Climate change and COP15 are today's priority topics. While these issues touch each and every one of us, and will shape the lives of generations to come, I fear the wave of excitement in the run up to COP15 is perhaps masking where we really are.
The reality today is that the targets set - from Australia’s target of 20 percent of all electricity coming from renewables by 2020; India’s target of 15 per cent by 2020, and EU’s even more ambitious goal of 20 per cent of all energy consumption from renewables by 2020 – are unachievable unless there is a significant and immediate change in the international community’s approach to tackling climate change.
There can be no debate that we have a collective moral responsibility to leave a better world for our children; not a devastated planet stripped of its resources. But without radical action to halt climate change, even the most conservative estimates put the rise in temperature at about 3 degrees Centigrade by 2050#. That will mean the Polar ice caps will have melted away, some countries will – literally – be under water, and all parts of the world will face extreme weather events more than ever before.
Even 10 years ago, climate change was not accepted by the majority. Indeed, renewables were viewed as a ‘nice to have’ rather than as essential, environment-friendly and secure energy supplies. Today, we are in a very different place. Wind has become an important part of the world’s energy matrix, spreading to over 80 countries across all the continents of the world, and solar is continuing to expand rapidly. Indeed, at the end of last year enough wind-powered electricity was generated to power over 25 million homes.*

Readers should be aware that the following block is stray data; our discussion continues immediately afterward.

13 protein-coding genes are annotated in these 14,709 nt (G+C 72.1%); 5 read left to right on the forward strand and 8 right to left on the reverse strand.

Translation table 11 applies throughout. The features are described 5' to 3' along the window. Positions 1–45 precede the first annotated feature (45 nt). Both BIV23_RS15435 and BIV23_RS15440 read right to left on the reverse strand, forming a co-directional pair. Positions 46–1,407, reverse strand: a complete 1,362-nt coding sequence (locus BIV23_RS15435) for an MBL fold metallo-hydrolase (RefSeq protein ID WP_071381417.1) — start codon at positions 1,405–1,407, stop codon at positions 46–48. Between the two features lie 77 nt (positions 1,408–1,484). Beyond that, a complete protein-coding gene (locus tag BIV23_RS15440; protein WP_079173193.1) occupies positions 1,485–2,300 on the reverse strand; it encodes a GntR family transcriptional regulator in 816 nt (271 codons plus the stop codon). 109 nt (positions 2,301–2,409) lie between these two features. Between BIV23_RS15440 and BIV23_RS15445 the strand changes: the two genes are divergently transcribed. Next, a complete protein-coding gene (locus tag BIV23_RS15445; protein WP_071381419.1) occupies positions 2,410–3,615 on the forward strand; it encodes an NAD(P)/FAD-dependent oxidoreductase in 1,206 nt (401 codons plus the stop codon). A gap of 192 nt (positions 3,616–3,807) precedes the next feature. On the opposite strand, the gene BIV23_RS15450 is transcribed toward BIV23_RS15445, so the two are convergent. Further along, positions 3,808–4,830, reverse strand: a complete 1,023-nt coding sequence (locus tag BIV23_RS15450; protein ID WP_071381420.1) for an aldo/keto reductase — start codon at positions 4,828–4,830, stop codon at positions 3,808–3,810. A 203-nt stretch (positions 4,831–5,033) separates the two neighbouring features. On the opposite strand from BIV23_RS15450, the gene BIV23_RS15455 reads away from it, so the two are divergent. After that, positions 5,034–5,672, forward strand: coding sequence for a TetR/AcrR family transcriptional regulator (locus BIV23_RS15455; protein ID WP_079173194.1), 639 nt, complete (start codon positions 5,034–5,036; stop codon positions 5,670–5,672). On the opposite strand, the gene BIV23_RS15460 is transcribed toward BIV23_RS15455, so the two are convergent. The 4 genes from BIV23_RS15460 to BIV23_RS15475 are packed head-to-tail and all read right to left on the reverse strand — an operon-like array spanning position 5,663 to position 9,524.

But for the world to achieve our clean energy and emission targets for 2020 and beyond, we need to go much further, much faster. We need more than vision, we need revolutionary action. The world’s leaders gathering in Copenhagen must act and not be bogged down by diplomatic niceties. One area of action should be financing, if COP15 results in mandates that mobilize states, banks and financial institutions to allocate at least 20 per cent of their lending portfolio to renewable energy projects – the future of the world will look very different. Another key focus should be incentivizing the world’s industries to stop polluting and to invest in clean technologies. We have the options, but we must choose to act.
COP15 is an important milestone on the long road to a sustainable, green tomorrow. It is an opportunity for all of us to come together to make enduring changes for the good of every man, woman and child on the planet. And I believe it is possible if we mobilize as people to make our voice heard; be ambassadors and educators to reshape the way we use energy and think about development. I believe our voices will be heard in Copenhagen and beyond, and this is the foundation of change.
# Intergovernmental Panel on Climate Change Report
* American Wind Energy Association, (http://awea.org/faq/wwt_basics.html)
** RENEWABLES 2007 GLOBAL STATUS REPORT (http://www.ren21.net/Portals/0/documents/activities/gsr/RE2007_Global_Status_Report.pdf)